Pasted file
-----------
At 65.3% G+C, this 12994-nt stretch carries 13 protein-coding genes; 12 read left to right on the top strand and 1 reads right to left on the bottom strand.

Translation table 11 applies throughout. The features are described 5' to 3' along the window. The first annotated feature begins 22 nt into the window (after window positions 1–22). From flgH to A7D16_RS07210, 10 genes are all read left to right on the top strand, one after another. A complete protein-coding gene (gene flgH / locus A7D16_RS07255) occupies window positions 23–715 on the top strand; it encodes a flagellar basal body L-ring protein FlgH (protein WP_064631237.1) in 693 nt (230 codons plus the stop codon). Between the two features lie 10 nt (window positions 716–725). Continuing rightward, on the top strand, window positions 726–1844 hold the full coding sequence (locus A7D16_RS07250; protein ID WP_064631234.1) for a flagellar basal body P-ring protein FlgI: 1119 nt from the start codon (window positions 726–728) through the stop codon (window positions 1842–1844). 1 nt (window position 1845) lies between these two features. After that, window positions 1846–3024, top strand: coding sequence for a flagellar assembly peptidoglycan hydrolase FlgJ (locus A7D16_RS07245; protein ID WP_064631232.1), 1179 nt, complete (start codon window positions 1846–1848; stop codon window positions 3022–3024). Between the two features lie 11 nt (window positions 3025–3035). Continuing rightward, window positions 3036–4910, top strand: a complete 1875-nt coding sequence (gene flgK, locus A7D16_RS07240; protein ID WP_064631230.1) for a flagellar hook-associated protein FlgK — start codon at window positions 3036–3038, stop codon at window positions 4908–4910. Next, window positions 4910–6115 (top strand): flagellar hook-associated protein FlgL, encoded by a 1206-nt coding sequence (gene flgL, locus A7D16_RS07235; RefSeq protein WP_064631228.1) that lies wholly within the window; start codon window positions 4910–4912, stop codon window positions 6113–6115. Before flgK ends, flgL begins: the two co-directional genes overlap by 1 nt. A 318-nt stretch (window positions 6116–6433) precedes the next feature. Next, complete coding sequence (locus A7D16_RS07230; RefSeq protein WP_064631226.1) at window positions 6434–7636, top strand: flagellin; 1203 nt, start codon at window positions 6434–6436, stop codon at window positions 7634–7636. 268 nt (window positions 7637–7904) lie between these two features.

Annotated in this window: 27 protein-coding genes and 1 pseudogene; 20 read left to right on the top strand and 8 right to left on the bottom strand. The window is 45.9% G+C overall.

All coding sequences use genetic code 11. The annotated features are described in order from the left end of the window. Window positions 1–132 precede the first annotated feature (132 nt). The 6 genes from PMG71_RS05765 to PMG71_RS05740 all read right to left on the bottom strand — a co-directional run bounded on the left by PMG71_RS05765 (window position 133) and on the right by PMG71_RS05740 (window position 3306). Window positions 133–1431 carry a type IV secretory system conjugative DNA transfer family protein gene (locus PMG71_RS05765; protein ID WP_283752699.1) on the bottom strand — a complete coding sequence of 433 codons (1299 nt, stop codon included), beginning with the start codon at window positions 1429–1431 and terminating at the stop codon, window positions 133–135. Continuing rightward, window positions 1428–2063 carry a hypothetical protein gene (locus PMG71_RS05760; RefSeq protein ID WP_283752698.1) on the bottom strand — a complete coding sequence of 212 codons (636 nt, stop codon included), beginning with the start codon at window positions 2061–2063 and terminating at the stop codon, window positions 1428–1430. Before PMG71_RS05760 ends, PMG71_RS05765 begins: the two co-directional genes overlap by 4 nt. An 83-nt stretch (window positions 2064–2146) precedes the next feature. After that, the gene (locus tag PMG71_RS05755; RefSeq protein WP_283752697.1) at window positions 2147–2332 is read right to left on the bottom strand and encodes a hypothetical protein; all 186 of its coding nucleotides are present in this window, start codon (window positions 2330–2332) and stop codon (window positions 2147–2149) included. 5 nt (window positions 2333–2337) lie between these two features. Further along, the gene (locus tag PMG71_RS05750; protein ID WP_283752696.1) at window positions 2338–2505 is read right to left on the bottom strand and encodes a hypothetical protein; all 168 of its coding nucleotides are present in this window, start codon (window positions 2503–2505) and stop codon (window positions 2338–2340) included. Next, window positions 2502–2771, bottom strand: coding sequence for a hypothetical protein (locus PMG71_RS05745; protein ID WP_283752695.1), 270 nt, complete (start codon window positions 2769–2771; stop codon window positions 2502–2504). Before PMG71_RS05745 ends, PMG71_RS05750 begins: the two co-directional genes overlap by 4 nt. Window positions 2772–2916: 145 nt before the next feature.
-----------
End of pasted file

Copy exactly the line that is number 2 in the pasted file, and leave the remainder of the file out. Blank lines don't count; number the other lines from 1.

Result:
Translation table 11 applies throughout. The features are described 5' to 3' along the window. The first annotated feature begins 22 nt into the window (after window positions 1–22). From flgH to A7D16_RS07210, 10 genes are all read left to right on the top strand, one after another. A complete protein-coding gene (gene flgH / locus A7D16_RS07255) occupies window positions 23–715 on the top strand; it encodes a flagellar basal body L-ring protein FlgH (protein WP_064631237.1) in 693 nt (230 codons plus the stop codon). Between the two features lie 10 nt (window positions 716–725). Continuing rightward, on the top strand, window positions 726–1844 hold the full coding sequence (locus A7D16_RS07250; protein ID WP_064631234.1) for a flagellar basal body P-ring protein FlgI: 1119 nt from the start codon (window positions 726–728) through the stop codon (window positions 1842–1844). 1 nt (window position 1845) lies between these two features. After that, window positions 1846–3024, top strand: coding sequence for a flagellar assembly peptidoglycan hydrolase FlgJ (locus A7D16_RS07245; protein ID WP_064631232.1), 1179 nt, complete (start codon window positions 1846–1848; stop codon window positions 3022–3024). Between the two features lie 11 nt (window positions 3025–3035). Continuing rightward, window positions 3036–4910, top strand: a complete 1875-nt coding sequence (gene flgK, locus A7D16_RS07240; protein ID WP_064631230.1) for a flagellar hook-associated protein FlgK — start codon at window positions 3036–3038, stop codon at window positions 4908–4910. Next, window positions 4910–6115 (top strand): flagellar hook-associated protein FlgL, encoded by a 1206-nt coding sequence (gene flgL, locus A7D16_RS07235; RefSeq protein WP_064631228.1) that lies wholly within the window; start codon window positions 4910–4912, stop codon window positions 6113–6115. Before flgK ends, flgL begins: the two co-directional genes overlap by 1 nt. A 318-nt stretch (window positions 6116–6433) precedes the next feature. Next, complete coding sequence (locus A7D16_RS07230; RefSeq protein WP_064631226.1) at window positions 6434–7636, top strand: flagellin; 1203 nt, start codon at window positions 6434–6436, stop codon at window positions 7634–7636. 268 nt (window positions 7637–7904) lie between these two features.